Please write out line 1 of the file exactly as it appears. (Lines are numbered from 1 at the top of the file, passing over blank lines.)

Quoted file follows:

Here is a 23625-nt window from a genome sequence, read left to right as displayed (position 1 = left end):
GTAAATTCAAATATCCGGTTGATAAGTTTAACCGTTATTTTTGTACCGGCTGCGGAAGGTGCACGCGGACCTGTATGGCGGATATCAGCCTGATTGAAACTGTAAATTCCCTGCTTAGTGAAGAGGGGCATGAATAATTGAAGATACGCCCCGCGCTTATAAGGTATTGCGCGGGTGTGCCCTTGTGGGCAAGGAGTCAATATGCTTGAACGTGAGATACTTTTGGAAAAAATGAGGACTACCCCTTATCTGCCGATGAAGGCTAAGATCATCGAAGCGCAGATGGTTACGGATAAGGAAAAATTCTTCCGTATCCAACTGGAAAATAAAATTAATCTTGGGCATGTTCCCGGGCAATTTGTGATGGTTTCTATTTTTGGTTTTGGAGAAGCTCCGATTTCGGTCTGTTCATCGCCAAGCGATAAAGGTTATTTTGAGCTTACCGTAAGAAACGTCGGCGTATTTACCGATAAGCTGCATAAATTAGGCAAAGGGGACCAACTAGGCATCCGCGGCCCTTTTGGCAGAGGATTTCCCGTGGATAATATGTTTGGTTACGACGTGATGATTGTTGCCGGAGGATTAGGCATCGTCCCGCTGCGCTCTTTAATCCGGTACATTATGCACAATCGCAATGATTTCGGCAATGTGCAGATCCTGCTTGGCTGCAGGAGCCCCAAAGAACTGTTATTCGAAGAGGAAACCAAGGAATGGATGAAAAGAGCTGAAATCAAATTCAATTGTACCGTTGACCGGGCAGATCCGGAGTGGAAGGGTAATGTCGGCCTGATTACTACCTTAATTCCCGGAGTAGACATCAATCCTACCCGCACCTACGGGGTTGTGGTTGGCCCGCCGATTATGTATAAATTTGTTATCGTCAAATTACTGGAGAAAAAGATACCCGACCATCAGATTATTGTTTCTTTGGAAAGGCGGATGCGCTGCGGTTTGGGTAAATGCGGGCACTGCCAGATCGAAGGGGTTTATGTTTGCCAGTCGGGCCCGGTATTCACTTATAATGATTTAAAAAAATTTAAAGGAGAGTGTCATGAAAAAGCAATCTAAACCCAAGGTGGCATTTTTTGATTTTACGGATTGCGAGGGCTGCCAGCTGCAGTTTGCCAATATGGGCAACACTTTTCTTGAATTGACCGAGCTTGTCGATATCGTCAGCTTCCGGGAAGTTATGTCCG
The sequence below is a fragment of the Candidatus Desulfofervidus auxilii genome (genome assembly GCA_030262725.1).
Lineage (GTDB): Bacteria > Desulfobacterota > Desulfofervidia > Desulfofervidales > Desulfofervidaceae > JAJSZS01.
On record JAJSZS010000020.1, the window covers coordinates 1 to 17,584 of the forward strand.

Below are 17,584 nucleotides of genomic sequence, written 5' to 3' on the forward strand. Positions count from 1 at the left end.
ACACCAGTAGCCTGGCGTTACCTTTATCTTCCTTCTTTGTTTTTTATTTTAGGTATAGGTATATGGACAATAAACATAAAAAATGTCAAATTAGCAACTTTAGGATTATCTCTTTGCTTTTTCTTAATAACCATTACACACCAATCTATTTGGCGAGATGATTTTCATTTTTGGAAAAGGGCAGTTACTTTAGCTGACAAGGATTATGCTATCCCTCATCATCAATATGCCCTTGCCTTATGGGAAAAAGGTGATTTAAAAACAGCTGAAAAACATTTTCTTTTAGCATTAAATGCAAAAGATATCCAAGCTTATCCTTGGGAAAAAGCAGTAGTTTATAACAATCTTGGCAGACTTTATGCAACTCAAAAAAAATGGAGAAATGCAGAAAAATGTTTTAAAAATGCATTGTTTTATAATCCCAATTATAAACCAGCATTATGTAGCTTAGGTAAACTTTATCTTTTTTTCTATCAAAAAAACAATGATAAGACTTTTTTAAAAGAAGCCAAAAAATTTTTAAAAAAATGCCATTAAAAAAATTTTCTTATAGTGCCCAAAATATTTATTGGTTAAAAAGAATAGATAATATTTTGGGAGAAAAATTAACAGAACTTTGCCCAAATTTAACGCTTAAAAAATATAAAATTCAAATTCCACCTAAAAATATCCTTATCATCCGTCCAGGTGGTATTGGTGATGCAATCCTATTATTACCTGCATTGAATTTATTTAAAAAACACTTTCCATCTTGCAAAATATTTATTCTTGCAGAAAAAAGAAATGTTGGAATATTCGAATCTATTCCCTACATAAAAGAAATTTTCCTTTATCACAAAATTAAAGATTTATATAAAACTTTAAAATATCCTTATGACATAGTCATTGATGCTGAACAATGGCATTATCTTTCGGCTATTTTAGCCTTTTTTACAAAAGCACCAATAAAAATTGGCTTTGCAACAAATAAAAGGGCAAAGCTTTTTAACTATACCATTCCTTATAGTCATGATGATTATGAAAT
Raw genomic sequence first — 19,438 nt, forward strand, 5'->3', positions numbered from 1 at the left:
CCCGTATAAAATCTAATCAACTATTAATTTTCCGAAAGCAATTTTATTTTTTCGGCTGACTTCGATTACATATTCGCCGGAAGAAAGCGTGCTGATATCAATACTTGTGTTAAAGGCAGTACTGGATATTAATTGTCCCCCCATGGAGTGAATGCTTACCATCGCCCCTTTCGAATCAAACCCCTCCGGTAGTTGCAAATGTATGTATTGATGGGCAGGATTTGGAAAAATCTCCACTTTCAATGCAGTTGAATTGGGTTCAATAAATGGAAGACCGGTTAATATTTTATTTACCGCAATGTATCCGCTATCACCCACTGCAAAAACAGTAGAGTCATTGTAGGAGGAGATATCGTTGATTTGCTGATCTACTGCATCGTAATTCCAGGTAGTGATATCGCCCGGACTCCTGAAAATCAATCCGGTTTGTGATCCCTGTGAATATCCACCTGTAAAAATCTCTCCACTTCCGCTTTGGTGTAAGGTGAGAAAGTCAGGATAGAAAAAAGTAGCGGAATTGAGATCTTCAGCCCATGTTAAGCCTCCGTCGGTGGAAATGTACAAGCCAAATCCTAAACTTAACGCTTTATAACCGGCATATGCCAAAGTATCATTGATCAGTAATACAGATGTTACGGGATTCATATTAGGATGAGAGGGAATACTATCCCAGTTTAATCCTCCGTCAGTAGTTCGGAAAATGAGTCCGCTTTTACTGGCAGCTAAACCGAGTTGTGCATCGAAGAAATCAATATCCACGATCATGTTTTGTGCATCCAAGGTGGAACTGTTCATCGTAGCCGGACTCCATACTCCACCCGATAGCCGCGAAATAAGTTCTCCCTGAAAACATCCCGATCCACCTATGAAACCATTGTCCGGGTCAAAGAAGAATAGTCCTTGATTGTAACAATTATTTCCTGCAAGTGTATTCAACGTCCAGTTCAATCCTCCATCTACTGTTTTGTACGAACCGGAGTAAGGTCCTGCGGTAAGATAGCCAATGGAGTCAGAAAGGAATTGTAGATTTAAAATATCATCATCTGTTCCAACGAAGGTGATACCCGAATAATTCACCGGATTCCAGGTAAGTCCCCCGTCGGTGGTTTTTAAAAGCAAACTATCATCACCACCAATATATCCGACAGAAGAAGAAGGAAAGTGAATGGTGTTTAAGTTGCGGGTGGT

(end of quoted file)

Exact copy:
Here is a 23625-nt window from a genome sequence, read left to right as displayed (position 1 = left end):